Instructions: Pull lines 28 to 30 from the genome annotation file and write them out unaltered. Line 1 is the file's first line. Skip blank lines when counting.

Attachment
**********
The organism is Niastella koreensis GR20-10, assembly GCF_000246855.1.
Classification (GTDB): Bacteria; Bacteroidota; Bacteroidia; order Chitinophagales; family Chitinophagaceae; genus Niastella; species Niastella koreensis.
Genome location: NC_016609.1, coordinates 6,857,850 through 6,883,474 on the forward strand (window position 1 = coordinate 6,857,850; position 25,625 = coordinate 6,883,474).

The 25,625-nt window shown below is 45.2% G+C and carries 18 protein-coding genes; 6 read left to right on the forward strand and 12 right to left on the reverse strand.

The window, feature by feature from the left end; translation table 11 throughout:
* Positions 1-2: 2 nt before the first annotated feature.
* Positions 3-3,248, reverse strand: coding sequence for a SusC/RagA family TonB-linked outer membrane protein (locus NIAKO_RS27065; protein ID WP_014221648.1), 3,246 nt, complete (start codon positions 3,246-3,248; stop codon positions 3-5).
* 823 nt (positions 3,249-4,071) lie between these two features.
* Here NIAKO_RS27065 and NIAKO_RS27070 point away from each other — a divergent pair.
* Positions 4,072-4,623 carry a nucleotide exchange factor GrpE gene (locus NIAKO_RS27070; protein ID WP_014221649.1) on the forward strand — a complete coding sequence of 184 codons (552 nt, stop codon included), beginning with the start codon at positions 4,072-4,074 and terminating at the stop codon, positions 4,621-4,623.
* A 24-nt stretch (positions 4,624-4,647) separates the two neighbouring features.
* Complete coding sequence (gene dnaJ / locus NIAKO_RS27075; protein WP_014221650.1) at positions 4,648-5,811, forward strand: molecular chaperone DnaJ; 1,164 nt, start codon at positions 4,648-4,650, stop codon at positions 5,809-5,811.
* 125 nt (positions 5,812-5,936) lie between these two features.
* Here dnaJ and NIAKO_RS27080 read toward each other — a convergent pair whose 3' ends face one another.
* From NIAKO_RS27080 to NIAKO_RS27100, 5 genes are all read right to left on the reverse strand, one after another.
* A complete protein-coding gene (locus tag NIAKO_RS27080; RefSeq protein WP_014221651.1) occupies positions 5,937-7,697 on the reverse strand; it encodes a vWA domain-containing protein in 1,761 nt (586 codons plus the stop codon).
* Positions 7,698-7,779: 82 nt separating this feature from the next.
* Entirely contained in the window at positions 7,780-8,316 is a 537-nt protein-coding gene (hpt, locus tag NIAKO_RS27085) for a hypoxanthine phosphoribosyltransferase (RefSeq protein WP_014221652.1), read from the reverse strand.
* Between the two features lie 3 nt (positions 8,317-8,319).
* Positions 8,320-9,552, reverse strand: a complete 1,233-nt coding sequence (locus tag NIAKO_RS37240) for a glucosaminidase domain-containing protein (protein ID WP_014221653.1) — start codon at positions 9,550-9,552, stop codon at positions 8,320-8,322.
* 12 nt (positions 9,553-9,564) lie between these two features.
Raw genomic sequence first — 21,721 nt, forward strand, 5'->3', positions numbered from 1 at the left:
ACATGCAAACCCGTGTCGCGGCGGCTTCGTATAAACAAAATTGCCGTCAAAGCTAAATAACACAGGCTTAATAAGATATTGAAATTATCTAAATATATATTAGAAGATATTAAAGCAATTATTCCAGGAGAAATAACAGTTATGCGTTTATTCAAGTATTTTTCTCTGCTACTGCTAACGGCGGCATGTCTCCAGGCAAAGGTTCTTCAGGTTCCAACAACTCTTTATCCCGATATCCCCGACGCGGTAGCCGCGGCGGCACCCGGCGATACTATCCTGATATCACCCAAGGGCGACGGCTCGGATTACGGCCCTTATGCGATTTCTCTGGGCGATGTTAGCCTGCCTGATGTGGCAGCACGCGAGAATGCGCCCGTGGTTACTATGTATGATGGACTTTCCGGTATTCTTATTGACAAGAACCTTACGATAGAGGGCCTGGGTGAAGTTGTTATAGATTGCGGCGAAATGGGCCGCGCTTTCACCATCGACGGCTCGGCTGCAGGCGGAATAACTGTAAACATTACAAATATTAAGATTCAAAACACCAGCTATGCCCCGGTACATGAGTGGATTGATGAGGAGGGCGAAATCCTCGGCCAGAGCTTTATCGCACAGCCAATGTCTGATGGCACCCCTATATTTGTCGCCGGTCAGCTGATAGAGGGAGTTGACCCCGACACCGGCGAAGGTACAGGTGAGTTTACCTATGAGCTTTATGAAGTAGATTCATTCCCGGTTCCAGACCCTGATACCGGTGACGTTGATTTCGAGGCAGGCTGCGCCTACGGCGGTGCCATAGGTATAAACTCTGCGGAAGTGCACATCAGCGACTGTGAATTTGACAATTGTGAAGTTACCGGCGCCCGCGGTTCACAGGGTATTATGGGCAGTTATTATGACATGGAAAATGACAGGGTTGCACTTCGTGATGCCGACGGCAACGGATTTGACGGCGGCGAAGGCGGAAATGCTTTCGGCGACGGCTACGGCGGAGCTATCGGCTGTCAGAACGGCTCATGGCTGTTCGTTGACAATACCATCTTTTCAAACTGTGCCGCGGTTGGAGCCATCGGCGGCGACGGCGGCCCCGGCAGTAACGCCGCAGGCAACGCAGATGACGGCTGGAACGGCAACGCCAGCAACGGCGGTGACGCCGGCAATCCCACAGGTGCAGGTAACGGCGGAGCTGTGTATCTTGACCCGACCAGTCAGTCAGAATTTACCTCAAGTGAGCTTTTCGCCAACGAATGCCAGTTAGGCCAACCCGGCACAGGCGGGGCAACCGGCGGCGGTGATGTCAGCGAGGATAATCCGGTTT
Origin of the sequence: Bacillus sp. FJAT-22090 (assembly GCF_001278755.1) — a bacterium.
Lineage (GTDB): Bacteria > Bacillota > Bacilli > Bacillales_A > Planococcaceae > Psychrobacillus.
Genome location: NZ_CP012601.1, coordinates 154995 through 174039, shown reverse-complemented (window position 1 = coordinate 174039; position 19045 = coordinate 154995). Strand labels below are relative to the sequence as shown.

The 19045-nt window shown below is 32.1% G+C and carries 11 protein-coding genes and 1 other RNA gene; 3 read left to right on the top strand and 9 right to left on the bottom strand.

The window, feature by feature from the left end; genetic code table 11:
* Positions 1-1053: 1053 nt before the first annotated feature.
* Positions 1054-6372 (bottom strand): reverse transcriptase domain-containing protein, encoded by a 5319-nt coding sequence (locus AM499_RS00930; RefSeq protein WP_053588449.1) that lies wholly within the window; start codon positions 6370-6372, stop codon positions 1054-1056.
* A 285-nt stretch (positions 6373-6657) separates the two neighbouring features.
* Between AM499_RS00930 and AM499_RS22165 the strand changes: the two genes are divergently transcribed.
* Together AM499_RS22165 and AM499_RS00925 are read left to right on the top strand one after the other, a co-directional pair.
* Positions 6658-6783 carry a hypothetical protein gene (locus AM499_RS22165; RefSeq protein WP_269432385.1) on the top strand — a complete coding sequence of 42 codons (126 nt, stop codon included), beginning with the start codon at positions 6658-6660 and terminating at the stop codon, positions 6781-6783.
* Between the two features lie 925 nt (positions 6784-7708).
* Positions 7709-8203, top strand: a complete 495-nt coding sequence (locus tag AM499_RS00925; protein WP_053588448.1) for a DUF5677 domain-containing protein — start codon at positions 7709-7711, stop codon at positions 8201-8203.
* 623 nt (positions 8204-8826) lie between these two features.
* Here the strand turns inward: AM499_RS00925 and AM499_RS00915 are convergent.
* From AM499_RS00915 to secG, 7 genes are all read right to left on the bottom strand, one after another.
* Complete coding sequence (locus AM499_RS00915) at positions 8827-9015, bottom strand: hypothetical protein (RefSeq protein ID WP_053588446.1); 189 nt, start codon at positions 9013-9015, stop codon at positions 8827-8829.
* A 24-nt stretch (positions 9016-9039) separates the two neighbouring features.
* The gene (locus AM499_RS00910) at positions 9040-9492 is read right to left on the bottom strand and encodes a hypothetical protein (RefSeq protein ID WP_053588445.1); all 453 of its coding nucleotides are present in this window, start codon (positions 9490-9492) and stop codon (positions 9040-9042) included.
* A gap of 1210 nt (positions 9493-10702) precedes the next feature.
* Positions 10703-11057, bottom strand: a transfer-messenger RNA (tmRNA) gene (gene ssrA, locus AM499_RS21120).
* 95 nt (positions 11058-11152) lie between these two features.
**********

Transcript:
The window, feature by feature from the left end; genetic code table 11:
* Positions 1-1053: 1053 nt before the first annotated feature.
* Positions 1054-6372 (bottom strand): reverse transcriptase domain-containing protein, encoded by a 5319-nt coding sequence (locus AM499_RS00930; RefSeq protein WP_053588449.1) that lies wholly within the window; start codon positions 6370-6372, stop codon positions 1054-1056.